2003 was one of the worst years of my life. I don’t say this lightly or melodramatically.
I was 21 and had just moved to Toronto to live on my manager’s couch (which was actually in—surprise!—Mississauga). I knew no one in Toronto (or Mississauga—aside from said manager, who was a stranger). I had moved for my music career, and soon the wave of momentum and hype that had prompted the move would swiftly dissipate. I felt foolish for moving, foolish for believing.
But if I’m not a believer / then what is pushing me forward door to door to door? (Logic Vs.)
Oh, and I was also unemployed, even though I applied for five to ten jobs a day. It turned out that the arts degree I had just completed, was just as useless as my parents’ friends had implied. I wondered obsessively about what else might I have done with those four years. Being unemployed is also a dehumanizing experience. People either greeted me with pity or assume that I was unemployed because I wasn’t actually trying to find a job, that I was lazy. As someone said to me at a rare house party I went to (an invite from a friend of friend of a friend of a friend) because I didn’t want to spend another Friday going to Square One Mall by myself:
if you really wanted a job, you would be washing dishes right now.
Eventually, I began forcing myself to stay up until 4 AM, watching reruns of The Simpsons (goddess bless cable), so that I would sleep until after 4 PM when the business day had ended, instead of waiting all day for a call or email from a potential employer or an interested label. I stopped showering and brushing my teeth. Why bother? Stopped interacting with friends in Edmonton because I was embarrassed thinking about how many of them had said before I left something along the lines of “make sure you include me in your music video” and how that wasn’t going to happen.
But, as always, the one thing I couldn’t give up, despite it being partly “to blame” for my misery was music. I wrote sad song after sad song, with no audience in mind. I was so sad, that I even surrendered metaphor—I wrote a song called Sad about my only friend Sad.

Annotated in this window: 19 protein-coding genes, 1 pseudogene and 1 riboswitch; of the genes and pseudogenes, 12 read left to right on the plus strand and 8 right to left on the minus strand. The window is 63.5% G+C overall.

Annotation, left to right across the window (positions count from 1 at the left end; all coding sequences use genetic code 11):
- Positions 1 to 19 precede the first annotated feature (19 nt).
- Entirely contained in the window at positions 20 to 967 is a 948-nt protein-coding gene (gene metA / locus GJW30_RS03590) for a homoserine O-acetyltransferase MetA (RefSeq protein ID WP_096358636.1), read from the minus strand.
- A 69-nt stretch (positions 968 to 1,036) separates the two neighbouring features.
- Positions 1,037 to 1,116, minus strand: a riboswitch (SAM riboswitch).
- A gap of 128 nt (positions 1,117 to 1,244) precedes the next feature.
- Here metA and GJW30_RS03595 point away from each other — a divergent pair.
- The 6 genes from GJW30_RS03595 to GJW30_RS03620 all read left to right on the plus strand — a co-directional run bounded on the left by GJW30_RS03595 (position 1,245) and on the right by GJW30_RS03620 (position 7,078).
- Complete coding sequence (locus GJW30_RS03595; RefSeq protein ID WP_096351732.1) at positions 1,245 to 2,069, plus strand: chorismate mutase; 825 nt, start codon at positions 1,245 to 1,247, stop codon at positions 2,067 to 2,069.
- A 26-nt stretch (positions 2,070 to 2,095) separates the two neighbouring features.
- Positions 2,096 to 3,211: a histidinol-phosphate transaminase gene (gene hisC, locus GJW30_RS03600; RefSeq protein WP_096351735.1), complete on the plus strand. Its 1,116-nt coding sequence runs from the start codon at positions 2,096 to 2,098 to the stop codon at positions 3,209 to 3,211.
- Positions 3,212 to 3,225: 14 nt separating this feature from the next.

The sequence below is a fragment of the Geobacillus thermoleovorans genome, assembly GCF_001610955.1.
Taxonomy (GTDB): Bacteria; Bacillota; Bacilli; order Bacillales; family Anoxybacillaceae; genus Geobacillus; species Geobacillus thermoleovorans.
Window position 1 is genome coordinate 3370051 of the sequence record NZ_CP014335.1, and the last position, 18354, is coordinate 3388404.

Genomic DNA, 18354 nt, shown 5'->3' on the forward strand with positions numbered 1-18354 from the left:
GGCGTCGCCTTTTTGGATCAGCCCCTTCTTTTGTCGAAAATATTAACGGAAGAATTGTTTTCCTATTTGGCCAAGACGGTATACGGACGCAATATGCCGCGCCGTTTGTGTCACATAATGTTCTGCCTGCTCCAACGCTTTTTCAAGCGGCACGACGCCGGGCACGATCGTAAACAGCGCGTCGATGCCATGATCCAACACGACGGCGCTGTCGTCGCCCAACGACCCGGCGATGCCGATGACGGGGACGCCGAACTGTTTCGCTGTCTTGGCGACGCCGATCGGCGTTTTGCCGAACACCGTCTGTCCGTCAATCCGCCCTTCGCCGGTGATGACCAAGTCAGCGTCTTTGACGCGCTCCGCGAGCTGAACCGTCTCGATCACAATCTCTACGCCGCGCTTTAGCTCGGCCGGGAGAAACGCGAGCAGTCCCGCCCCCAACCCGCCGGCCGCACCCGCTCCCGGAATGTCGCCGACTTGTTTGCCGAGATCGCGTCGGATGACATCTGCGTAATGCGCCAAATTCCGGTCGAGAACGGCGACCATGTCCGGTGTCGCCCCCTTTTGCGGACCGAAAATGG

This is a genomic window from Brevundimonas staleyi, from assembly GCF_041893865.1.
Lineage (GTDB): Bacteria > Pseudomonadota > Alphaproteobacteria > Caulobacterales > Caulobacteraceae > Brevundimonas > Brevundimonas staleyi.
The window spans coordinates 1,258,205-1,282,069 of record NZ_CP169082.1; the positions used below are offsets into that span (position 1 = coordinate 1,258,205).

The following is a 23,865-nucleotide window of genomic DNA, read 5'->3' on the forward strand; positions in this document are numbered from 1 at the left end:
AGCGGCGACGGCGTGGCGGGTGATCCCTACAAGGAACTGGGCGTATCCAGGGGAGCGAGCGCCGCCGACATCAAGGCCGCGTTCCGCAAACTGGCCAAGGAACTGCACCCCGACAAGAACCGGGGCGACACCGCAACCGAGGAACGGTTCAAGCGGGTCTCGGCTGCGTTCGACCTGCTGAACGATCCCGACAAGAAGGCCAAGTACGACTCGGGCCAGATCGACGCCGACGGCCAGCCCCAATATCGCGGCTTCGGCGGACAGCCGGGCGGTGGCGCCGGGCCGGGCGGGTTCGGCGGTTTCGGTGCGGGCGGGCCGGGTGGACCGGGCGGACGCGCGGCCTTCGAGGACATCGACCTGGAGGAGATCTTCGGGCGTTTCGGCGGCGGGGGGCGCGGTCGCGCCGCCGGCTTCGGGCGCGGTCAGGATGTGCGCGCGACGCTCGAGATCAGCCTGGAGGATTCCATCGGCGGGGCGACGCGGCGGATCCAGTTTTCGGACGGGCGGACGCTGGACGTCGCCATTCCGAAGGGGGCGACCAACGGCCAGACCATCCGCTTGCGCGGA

This process was cathartic, of course, but it was also a reminder that although I felt useless, a societal failure, I wasn’t. I could write songs. That was something.
They say it’s just love / They say it’s just money / Just say I’m not just (War)
Writing The Alphabet, particularly that first lyric “I am a ruin of loose ends,” was a turning point.
After writing this song, I began to dream again. I dreamt of making a new album, and of singing the song live, despite feeling defeated that my previous dreams of “making it big in the big city” had not been realized. Shortly thereafter, in 2004, I approached Greg Johnston to work together again. He had produced my earlier records, Throat and Samsara: The Sketches, and had fortuitously moved from Edmonton to Toronto that year. Recording together felt like home.
Inspired largely by Neko Case, and Cat Power’s You Are Free, A Composite of Straight Lines is my best attempt (thus far) at making an alt-country/
Or maybe this is partly due to the response it had. The record remains one of my most poorly reviewed work:
Exhibit A: “Holy cow, is this guy’s voice ever irritating.”
Exhibit B: “…Vivek Shraya offers up some straight-ahead pop music on this grating EP…. Shraya’s voice is an acquired taste… [a] generally banal release.”
Exhibit C: “It’s not that there’s anything wrong with this EP, but there isn’t much that strikes me as terribly special about it either… Shraya lacks the ability to communicate with music fans who need a connection to the music they’re listening to.”
Artists build many (necessary) strategies to deal with negative reviews, but at that point in my career, and after everything that had preceded this record, I was absolutely unprepared. The review that appeared in the local newspaper the week in advance of my launch event was the hardest to reconcile, as I imagined new friends and acquaintances reading it, resulting in an empty venue. I cringed every time I walked by the green newspaper box, unfortunately stationed on every downtown street corner.
And yet, the CD release party for this record is one of my most memorable ones. It took place at Holy Joe’s, my favourite music venue in Toronto (RIP). As I stood in front of the mic, surrounded by Christmas lights, I faced an intimate but full, loving crowd. 2003 was behind me. So were Mississauga and my abusive manager and unemployment and friendlessness. I was learning that pursuing a music career would continue to be a complicated and crushing path to traverse, but I had also started to build a new life in Toronto. I was in love. I had a new apartment. And just two months after the release, I was invited to open for Tegan and Sara in the US. One month after that tour in November 2005, I began writing songs for what would become one of the records I am proudest of, If We’re Not Talking (but more on that in two years!).
A Composite of Straight Lines is the product of a bad time. More importantly, it is evidence of me finding a way through a bad time. So maybe, it’s not so bad after all.
Could this mean / that I could lean without / worrying about the weight? (I Could Lean)
P.S. My original concept for the album artwork was to have an illustration accompany each of the six songs. I had fallen in love with the work of Jennifer Osborne via LiveJournal (username: “digifox”—god, I miss those days, don’t you?), and approached her for this. Though it didn’t work out, I held on to her precious initial sketches all these years because of how fond I am of them. I am happy to showcase them here, for the very first time.